Round Hill Music Brings Private Equity Cash to Hitmakers From the Beatles to the Offspring
"Start using words like 'mechanical' or 'synch,' and investors' heads explode," says Round Hill Music CEO Josh Gruss on drawing private equity to music publishing.
Josh Gruss spent his early career bouncing between music and finance — playing in a hard rock band and getting an MBA from Columbia University, and working at both Atlantic Records and his family’s investment firm. He went on to found Round Hill Music, a private equity-financed company that invests in publishing and recording assets, which is marking its fifth anniversary.
“My whole background is in finance, but I’m also a musician,” says Gruss, 43, sitting cross-legged on the floor of an empty Midtown Manhattan office where Round Hill was relocating later that day. “And I had this idea to create a private equity platform to invest in music royalties.”
Those investments have given Round Hill an interest in copyrights from a remarkably diverse range of songwriters — Lennon & McCartney, Craig Wiseman, Eddie Holland, Gavin Rossdale and Gerald Marks, among them — and in hits recorded by artists such as Bruno Mars, Tim McGraw, Pat Benatar, The Supremes and Frank Sinatra.
The music publishing business makes sense for investors, industry veterans say. It generates a steady flow of income, regardless of the swings of the stock market or the state of the broader economy.
Yet the world of music remains so alien to finance executives that Round Hill maintains two separate websites, one for investors and another for the entertainment industry.
Round Hill raised an initial fund of over $200 million and in 2012 made its first high-profile investment in six Lennon-McCartney compositions, including “She Loves You,” “From Me to You” and “I Saw Her Standing There.” Now its annual net publisher’s share, or gross profit, is “approaching $20 million,” says Gruss, and it has begun raising money for a second investment fund. “We’re targeting pension funds, endowments, family offices.”
In Round Hill’s sightline are also rights to master recordings. In January 2016, it bought the recordings and publishing of The Offspring for $35 million. It previously acquired the first four Bush albums, in a 50-50 partnership with frontman Rossdale. It recently announced deals with the band Tesla and the estate of Warrant frontman Jani Lane. And although Round Hill focuses on acquiring catalogs, it also signs new songwriters. In July, the company signed Cobi, whose 300 Entertainment debut single, “Don’t You Cry for Me,” has earned 17.5 million on-demand streams, according to Nielsen Music.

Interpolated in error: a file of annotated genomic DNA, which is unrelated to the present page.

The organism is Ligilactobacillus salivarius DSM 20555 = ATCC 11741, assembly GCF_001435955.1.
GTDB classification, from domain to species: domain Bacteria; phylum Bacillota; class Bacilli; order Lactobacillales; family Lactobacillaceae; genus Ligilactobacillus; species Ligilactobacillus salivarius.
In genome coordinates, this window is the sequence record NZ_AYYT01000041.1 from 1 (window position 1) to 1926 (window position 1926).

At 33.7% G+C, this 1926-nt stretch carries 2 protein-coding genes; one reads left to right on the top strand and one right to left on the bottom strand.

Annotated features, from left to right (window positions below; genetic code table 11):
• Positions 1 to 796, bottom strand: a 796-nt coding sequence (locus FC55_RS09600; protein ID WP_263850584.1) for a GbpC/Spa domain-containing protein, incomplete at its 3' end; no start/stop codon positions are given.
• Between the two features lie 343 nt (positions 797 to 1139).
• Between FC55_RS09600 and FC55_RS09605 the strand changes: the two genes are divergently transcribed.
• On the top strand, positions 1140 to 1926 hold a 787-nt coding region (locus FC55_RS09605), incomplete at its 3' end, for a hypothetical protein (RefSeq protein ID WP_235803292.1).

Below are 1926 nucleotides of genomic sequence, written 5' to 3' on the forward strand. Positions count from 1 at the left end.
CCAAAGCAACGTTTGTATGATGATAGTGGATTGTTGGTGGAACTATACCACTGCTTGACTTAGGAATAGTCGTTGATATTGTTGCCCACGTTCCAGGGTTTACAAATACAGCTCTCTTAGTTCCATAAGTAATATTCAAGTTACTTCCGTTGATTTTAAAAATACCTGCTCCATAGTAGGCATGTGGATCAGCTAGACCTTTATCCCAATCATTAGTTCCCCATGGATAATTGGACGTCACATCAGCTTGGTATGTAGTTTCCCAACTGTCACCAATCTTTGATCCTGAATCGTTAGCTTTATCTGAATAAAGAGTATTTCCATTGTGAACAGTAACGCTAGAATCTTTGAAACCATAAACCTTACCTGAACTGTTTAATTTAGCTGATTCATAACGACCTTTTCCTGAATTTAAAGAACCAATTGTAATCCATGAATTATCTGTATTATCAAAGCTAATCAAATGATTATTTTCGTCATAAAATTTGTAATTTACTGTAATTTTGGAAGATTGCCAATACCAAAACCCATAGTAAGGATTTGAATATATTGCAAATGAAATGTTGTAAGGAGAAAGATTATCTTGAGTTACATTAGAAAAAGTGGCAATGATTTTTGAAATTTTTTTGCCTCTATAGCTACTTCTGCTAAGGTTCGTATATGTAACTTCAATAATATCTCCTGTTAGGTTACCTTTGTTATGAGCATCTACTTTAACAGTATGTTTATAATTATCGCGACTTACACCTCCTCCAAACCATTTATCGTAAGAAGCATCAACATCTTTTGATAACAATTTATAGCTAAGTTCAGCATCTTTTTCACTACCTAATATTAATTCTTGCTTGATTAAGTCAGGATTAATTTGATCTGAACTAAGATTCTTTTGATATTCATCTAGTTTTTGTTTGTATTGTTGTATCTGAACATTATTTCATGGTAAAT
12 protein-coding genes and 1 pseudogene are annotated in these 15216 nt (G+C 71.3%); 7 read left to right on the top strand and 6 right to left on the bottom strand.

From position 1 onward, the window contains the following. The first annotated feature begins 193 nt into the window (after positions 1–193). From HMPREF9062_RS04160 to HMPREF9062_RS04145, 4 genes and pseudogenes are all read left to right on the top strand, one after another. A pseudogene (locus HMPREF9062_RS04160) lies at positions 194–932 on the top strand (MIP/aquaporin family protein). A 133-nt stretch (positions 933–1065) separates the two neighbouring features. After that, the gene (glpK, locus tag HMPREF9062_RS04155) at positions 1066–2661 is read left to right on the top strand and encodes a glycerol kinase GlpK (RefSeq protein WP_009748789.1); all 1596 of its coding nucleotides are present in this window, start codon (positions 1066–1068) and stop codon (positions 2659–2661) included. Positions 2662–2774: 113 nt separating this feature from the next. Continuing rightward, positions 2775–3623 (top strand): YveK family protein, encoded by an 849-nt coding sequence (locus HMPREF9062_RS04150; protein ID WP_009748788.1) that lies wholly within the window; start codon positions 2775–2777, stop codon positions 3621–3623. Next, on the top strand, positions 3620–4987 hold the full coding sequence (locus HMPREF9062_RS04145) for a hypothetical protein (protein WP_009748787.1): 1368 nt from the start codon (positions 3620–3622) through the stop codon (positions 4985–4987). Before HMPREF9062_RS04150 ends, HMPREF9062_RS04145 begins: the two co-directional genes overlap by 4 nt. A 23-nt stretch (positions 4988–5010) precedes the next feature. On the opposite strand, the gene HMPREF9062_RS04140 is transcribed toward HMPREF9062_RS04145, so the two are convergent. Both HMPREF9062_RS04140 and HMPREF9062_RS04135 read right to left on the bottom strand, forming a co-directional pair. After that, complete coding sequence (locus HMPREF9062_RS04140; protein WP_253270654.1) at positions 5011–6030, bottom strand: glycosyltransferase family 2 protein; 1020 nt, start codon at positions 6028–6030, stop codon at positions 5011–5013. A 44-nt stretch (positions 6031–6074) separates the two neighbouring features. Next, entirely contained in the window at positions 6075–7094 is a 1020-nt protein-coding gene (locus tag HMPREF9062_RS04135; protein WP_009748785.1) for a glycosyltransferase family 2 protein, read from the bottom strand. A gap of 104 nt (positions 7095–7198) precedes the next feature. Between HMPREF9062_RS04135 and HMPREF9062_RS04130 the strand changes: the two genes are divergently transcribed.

Gruss can discuss the tax advantages of investing in publishing as easily as why he believes hard rock songs are undervalued. He comes from a family of prominent financiers: His grandfather founded the investment firm Gruss & Company, where he worked for several years with his father.
Says Gruss: “He likes this asset class for all the reasons I do.”
But he may be one of the few private equity CEOs who plays in a hard rock group — he performs original music in the band Rubikon, as he has for years, playing to as many as 5,000 at one festival. “The ‘k’ [in our name] gives it the extra hardness,” he says.
You started Round Hill Music at an -opportune time. There was a lot of optimism about the value of publishing catalogs before 2008, but then the financial crisis changed things.
It was really good timing. The valuations got out of control — as they did on various kinds of investments — and 2008 brought everything back to normal. BMG took advantage of this, but they were operating on a much larger scale. So we had a fairly clear runway to buy what came to market that BMG didn’t buy.
At the time, the idea of entities outside the music business investing in publishing was still relatively new.
Before Round Hill, there was no way to invest in music copyrights except for buying a catalog. It’s typical for endowments and foundations and pension plans to invest in private equity [in order] to invest in oil and gas or real estate, but no one had created a platform for those groups to invest in music publishing.
It’s extremely attractive to those kinds of investors, who want to diversify their portfolios. And I had the finance background to help me come up with this product. But when we went out to talk to institutional investors, hardly anyone had ever heard of this as an asset class.
Was it hard to explain music publishing to institutional investors?